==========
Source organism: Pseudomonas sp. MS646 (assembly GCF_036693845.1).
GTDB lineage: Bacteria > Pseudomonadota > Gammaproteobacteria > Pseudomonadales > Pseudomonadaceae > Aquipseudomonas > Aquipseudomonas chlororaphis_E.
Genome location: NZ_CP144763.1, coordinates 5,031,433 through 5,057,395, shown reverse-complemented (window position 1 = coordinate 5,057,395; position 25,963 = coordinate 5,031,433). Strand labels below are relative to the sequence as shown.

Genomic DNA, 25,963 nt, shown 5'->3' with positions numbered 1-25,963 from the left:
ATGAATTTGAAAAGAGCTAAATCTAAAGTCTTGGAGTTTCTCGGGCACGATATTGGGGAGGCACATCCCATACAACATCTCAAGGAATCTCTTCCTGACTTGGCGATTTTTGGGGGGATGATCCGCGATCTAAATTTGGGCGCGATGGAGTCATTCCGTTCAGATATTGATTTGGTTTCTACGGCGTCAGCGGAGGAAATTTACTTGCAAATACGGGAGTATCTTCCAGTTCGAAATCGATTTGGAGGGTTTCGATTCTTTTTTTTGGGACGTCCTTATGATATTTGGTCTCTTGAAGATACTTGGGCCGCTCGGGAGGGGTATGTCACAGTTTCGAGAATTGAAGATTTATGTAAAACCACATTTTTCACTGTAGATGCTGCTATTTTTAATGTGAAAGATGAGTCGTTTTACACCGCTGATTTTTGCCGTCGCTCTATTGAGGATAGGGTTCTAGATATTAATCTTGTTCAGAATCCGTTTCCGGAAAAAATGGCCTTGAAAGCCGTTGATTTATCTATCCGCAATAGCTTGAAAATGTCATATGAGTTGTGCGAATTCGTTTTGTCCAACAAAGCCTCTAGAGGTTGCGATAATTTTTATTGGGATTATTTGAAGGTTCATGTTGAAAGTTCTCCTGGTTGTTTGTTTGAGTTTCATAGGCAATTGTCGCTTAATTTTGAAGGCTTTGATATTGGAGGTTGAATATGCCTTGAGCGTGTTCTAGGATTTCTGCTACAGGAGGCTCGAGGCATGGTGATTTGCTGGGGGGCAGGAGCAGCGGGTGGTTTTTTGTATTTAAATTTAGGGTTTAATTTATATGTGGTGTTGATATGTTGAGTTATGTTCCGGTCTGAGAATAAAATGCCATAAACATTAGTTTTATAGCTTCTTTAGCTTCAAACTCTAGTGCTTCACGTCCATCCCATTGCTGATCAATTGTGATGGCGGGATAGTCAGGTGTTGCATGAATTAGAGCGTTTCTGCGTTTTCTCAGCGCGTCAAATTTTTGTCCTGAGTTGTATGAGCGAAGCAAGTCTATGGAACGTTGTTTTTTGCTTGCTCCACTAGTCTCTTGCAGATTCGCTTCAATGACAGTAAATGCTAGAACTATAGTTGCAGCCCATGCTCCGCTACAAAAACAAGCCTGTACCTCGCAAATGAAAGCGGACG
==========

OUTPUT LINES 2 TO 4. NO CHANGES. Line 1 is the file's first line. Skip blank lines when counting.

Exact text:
GTDB lineage: Bacteria > Pseudomonadota > Gammaproteobacteria > Pseudomonadales > Pseudomonadaceae > Aquipseudomonas > Aquipseudomonas chlororaphis_E.
Genome location: NZ_CP144763.1, coordinates 5,031,433 through 5,057,395, shown reverse-complemented (window position 1 = coordinate 5,057,395; position 25,963 = coordinate 5,031,433). Strand labels below are relative to the sequence as shown.

Genomic DNA, 25,963 nt, shown 5'->3' with positions numbered 1-25,963 from the left: